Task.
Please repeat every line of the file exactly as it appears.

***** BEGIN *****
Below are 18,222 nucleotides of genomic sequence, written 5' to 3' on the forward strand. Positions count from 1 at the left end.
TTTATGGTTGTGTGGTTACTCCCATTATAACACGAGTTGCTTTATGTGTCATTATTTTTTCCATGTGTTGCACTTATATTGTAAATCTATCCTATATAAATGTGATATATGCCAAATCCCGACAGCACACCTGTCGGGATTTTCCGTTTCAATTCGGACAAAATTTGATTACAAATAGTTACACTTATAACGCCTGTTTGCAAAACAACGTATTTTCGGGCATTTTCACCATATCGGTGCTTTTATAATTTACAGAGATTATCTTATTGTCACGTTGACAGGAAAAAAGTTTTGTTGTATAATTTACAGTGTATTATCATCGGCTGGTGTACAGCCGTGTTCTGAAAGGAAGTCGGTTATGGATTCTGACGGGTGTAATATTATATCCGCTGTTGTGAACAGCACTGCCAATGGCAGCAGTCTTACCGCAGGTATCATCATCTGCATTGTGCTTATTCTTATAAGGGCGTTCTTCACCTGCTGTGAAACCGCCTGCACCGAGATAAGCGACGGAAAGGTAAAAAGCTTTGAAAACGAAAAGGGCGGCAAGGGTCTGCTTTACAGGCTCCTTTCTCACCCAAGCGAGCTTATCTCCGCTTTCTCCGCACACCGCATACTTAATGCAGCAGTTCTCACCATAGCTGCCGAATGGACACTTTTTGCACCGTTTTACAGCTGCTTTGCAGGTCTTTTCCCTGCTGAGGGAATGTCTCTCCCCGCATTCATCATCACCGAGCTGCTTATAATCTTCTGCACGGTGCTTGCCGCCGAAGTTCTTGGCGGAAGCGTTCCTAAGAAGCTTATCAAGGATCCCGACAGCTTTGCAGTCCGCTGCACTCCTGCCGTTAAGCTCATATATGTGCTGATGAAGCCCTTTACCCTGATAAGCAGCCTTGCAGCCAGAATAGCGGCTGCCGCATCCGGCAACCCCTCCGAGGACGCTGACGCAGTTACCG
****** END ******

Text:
Below are 18,222 nucleotides of genomic sequence, written 5' to 3' on the forward strand. Positions count from 1 at the left end.
TTTATGGTTGTGTGGTTACTCCCATTATAACACGAGTTGCTTTATGTGTCATTATTTTTTCCATGTGTTGCACTTATATTGTAAATCTATCCTATATAAATGTGATATATGCCAAATCCCGACAGCACACCTGTCGGGATTTTCCGTTTCAATTCGGACAAAATTTGATTACAAATAGTTACACTTATAACGCCTGTTTGCAAAACAACGTATTTTCGGGCATTTTCACCATATCGGTGCTTTTATAATTTACAGAGATTATCTTATTGTCACGTTGACAGGAAAAAAGTTTTGTTGTATAATTTACAGTGTATTATCATCGGCTGGTGTACAGCCGTGTTCTGAAAGGAAGTCGGTTATGGATTCTGACGGGTGTAATATTATATCCGCTGTTGTGAACAGCACTGCCAATGGCAGCAGTCTTACCGCAGGTATCATCATCTGCATTGTGCTTATTCTTATAAGGGCGTTCTTCACCTGCTGTGAAACCGCCTGCACCGAGATAAGCGACGGAAAGGTAAAAAGCTTTGAAAACGAAAAGGGCGGCAAGGGTCTGCTTTACAGGCTCCTTTCTCACCCAAGCGAGCTTATCTCCGCTTTCTCCGCACACCGCATACTTAATGCAGCAGTTCTCACCATAGCTGCCGAATGGACACTTTTTGCACCGTTTTACAGCTGCTTTGCAGGTCTTTTCCCTGCTGAGGGAATGTCTCTCCCCGCATTCATCATCACCGAGCTGCTTATAATCTTCTGCACGGTGCTTGCCGCCGAAGTTCTTGGCGGAAGCGTTCCTAAGAAGCTTATCAAGGATCCCGACAGCTTTGCAGTCCGCTGCACTCCTGCCGTTAAGCTCATATATGTGCTGATGAAGCCCTTTACCCTGATAAGCAGCCTTGCAGCCAGAATAGCGGCTGCCGCATCCGGCAACCCCTCCGAGGACGCTGACGCAGTTACCG